Linking to "Outshined". This song (with several others by Soundgarden) is on my gym workout playlist: https://www.youtube.com/watch?v=X4hm52SP-ls
by The Who.
When CDs were first a thing, and they were hugely expensive compared to cassette tapes, one of the first CDs I got was Tommy
by The Who. I actually can't quite remember if I bought it or my dad did. I remember that I got my dad into Tommy
, but I can't remember if I that happened when I owned it on tape or only after I got the CD. For a brief period when CDs were new, my dad and I pretty much shared our tiny collection. He got me into Janis Joplin and I got him into The Who.
Linking "Pinball Wizard": https://www.youtube.com/watch?v=pH_T72LgZTo
9. The Joshua Tree
U2 have just announced a tour in honor of the 30th anniversary of this album. Wow. When this album was released, my local rock radio station decided to play the track, "Bullet the Blue Sky" in heavy rotation even though it wasn't one of the album's official singles. The first time I heard it, it made my hair stand on end. It's not very representative of the sound of the rest of the album, but I loved the rest of the album as well. And I loved all of U2's previous albums, which I quickly bought. I utterly bounced off their followup album Achtung Baby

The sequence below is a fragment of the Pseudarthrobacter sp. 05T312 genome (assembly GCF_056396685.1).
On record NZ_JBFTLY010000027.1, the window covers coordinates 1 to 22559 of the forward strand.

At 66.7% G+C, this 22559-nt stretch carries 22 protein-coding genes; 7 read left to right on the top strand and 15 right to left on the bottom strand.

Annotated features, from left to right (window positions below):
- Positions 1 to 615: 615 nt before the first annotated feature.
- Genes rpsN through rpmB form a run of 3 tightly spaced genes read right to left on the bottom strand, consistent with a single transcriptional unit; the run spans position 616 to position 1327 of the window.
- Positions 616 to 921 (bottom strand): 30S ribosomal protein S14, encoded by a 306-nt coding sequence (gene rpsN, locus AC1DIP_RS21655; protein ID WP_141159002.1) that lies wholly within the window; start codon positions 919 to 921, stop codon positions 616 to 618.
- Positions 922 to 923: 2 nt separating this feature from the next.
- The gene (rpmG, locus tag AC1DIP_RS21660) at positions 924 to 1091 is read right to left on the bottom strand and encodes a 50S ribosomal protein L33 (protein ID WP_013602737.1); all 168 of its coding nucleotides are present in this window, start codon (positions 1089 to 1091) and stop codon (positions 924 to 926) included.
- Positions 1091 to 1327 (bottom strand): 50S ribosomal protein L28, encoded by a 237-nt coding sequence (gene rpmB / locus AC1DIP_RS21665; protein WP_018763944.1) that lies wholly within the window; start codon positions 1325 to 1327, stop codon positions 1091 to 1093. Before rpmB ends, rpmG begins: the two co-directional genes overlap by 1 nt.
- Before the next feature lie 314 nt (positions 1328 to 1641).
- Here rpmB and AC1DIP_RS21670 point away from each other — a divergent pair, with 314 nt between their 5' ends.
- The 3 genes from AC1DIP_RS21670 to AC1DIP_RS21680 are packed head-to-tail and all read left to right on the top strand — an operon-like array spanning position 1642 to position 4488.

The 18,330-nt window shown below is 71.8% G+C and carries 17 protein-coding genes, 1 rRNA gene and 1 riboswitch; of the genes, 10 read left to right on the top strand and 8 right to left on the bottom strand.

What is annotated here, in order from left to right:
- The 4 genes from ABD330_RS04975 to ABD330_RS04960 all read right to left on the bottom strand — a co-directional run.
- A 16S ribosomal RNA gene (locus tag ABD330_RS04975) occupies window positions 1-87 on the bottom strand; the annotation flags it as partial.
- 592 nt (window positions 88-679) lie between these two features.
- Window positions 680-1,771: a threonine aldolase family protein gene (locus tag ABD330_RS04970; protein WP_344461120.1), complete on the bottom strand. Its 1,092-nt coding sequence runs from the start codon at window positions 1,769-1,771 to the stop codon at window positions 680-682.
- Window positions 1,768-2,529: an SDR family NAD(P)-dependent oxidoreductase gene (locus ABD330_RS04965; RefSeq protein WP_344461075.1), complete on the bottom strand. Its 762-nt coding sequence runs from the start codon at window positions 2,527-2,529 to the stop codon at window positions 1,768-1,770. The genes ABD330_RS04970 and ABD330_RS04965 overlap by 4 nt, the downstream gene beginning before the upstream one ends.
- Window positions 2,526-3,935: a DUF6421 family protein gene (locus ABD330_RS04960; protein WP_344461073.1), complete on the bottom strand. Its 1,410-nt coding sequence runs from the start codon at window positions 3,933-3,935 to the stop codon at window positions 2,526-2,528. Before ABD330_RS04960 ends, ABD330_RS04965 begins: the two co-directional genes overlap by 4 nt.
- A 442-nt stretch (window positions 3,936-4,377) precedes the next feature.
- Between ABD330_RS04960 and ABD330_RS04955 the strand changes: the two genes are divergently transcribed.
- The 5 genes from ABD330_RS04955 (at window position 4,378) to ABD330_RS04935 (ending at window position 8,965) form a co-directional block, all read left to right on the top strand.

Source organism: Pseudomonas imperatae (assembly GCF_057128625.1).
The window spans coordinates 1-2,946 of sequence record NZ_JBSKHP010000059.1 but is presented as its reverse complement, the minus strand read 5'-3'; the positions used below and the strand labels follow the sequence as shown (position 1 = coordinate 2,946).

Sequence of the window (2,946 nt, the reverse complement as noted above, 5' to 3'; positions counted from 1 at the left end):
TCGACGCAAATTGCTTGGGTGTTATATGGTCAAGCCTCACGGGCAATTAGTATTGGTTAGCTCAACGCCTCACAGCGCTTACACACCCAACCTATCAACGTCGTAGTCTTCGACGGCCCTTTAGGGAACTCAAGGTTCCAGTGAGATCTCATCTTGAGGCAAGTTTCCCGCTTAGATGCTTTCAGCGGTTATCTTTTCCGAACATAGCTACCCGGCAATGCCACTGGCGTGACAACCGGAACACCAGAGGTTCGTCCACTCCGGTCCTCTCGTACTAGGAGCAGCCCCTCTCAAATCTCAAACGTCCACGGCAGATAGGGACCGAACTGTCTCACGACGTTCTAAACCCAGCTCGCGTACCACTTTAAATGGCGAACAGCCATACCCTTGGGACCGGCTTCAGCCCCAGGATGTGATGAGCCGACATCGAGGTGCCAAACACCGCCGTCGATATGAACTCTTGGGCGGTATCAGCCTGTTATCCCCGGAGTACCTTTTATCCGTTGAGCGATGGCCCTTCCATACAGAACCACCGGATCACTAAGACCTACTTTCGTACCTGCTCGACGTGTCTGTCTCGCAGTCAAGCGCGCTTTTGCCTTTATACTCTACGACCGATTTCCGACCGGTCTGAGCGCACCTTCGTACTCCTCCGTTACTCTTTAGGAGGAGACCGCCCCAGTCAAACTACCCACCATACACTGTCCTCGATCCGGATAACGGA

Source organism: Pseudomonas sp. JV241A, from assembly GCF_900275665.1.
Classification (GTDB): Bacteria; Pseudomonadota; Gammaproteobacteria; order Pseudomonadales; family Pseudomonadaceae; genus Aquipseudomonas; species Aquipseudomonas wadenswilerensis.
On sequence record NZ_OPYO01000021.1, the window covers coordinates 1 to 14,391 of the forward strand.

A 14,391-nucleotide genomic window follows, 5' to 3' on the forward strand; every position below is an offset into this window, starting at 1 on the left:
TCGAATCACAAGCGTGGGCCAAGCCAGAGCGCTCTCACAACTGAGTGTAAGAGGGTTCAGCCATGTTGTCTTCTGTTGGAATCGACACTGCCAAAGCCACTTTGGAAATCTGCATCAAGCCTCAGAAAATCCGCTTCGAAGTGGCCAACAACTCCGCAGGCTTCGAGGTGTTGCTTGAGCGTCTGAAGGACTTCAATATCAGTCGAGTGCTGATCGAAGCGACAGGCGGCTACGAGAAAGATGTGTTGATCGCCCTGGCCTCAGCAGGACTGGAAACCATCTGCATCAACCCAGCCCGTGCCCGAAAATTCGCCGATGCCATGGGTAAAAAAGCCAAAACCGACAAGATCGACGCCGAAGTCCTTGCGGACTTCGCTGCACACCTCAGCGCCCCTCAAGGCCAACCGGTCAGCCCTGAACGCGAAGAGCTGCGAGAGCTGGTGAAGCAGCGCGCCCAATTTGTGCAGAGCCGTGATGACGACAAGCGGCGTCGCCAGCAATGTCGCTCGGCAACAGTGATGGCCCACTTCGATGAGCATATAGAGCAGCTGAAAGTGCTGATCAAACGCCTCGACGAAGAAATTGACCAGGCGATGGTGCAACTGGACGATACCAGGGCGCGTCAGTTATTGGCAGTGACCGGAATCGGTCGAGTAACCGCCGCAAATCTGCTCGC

, and while I have respect for some of the music they've produced since, I can't really call myself a fan anymore. But I might just see if I can get a ticket to see them play The Joshua Tree
Linking to "Bullet the Blue Sky": https://www.youtube.com/watch?v=fdmNC8ylrXI
10. Appetite for Destruction
Before the original line-up fell apart, before all curbs on Axl Rose's ego evaporated, before the band took a decade to record an album that nobody gave a damn about by the time it was released, there was a magical summer spent glued to MTV wondering how Axl's hips did that
. And like every other guitarist on the planet, I learned the opening riff from "Sweet Child O'Mine".
Linking to "Sweet Child O'Mine": https://youtu.be/1w7OgIMMRc4This entry was originally posted at http://wshaffer.dreamwidth.org/360395.html. You can comment here or there.